The American studies faculty has voted to suspend admission to the American studies major as of July 1 this year.
Since the 1970s, the American studies major has given students an interdisciplinary and historical context in which to study the United States. It allows students to study the diversity within its political, social and cultural institutions. The department’s mission is to prepare students to think critically, be effective writers and responsible citizens.
The faculty voted to recommend to the academic senate that the program be suspended for one or two years. This is “not a cancellation” of the program, said vice provost and dean of undergraduate education Bill Ladusaw.
Declared and proposed American studies majors should not have any difficulty completing their degrees, said Eric Porter, professor and head of the department, in an e-mail to students affiliated with the department.
The academic senate committee on educational policy, which has authority over all undergraduate matters, will decide whether or not to cancel the program.
There are currently around 125 declared American studies majors. In the 2008–2009 academic year, 36 students graduated with degrees in American studies.
The feminist studies and linguistics departments, which are also in the humanities division, also granted around 30 to 60 degrees in the 2008–2009 school year. In the same academic year, psychology granted 422 degrees. The molecular engineering department granted three.
Currently the American studies department has only five faculty members. Literature, the largest department in humanities, currently has around 40 faculty members. The linguistics department and language studies program has around 11, philosophy has seven and feminist studies six.
The limited number of faculty members is the primary reason for suspending the program, Ladusaw said. But because other departments are already stretched thin, the American studies department cannot count on them to provide necessary professors to maintain the major.
Hiring new faculty is not an option, because the process is very slow, Ladusaw said.
“The wise thing to do is to take a time-out, [rather] than bring more students in than we can serve,” he said.
Porter, the head of the American studies department, assured students who received the e-mail that students currently declared or proposed in the major will be able to complete their major and obtain their degree in “a timely fashion.” He advised proposed American studies majors to take the courses required to declare their major by spring quarter. Courses such as Introduction to American Studies will be offered for the last time this spring.
Fourth-year American studies and psychology major Elena Brown said she is unhappy with the murky fate of the American studies department.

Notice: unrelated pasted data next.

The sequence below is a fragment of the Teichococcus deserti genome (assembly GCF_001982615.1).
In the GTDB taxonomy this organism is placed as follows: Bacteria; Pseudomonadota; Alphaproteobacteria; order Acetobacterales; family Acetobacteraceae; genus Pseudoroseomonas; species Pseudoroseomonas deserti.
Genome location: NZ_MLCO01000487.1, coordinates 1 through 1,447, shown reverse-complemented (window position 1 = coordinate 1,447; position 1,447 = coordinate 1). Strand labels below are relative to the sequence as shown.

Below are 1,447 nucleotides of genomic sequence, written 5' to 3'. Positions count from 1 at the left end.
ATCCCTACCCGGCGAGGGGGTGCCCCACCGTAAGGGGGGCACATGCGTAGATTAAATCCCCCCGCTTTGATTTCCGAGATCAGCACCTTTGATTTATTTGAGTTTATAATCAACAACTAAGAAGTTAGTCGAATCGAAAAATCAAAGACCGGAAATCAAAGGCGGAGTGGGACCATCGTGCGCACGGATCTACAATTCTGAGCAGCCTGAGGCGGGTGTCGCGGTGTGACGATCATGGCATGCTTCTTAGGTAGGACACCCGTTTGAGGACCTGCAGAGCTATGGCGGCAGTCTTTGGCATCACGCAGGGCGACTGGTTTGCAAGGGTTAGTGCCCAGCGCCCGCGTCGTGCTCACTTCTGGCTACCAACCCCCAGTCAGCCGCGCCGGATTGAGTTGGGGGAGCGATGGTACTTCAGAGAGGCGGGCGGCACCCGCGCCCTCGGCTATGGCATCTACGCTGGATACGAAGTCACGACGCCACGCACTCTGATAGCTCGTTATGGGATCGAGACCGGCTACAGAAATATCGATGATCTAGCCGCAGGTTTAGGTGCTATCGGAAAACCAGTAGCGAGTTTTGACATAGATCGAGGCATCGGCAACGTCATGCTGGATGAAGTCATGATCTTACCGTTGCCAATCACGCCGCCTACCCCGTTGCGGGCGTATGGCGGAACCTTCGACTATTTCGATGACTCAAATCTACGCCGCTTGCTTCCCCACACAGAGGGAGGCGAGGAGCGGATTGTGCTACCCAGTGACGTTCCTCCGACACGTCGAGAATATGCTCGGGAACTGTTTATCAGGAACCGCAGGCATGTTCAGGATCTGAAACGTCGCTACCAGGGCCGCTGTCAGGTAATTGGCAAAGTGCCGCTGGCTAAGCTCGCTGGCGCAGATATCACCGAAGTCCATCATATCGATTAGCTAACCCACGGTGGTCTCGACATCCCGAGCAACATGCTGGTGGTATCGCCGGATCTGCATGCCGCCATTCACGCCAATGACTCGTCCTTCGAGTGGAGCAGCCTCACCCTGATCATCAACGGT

“It sucks, and I’m upset about it,” Brown said. “It’s really frustrating. They’ve already cut community studies. Humanities are just not important here, apparently — where you learn to think critically about big issues like multiculturalism and diversity. American studies is the closest thing to ethnic studies, and now it’s being targeted.”
The decision to suspend the undergraduate major will affect graduate students as well.
For Adam Reed, second-year graduate student instructor and history of consciousness doctoral candidate, the dissolution of the American studies major means that finding work as a teaching assistant or graduate student instructor will be more difficult.
“American studies has been a place for history of consciousness [graduate] students to get TA-ships, and we’re getting incredibly fucked,” Reed said. “So American studies is gone, there are not going to be any other programs for students to TA.”
Reed’s graduate focus on race in the United States makes him the perfect candidate for a TA in American studies, but not for other departments. He said eliminating the American studies department would mean the loss of valuable academic research and resources.
“We’re pretty much closing down a whole important field of knowledge that students are really interested in and is really important,” Reed said. “And it’s just going to be gone.”
Magaly Monroy, fourth-year American studies major, said that the suspension sends a very discouraging message about what kinds of programs the university values.
“It makes me feel that the university is telling me that what I want to be learning is not as important as either math or science majors,” Monroy said.
Brown said one of the key ideas of public education is supposed to be that all students should be able to choose to study any discipline they are passionate about.
“That’s the beauty of going to public university — the diversity between disciplines and people — and it’s becoming less and less diverse,” Brown said. “It’s really frustrating, because I don’t think students care.”
An informational meeting will be held on Monday in Humanities 1, Room 202. American studies students will have the opportunity to discuss further plans for the major and will be given information about how to proceed.
Ladusaw said that the two main goals of his office are to serve the current students and to engage in active conversation on how to sustain the American studies program in the future.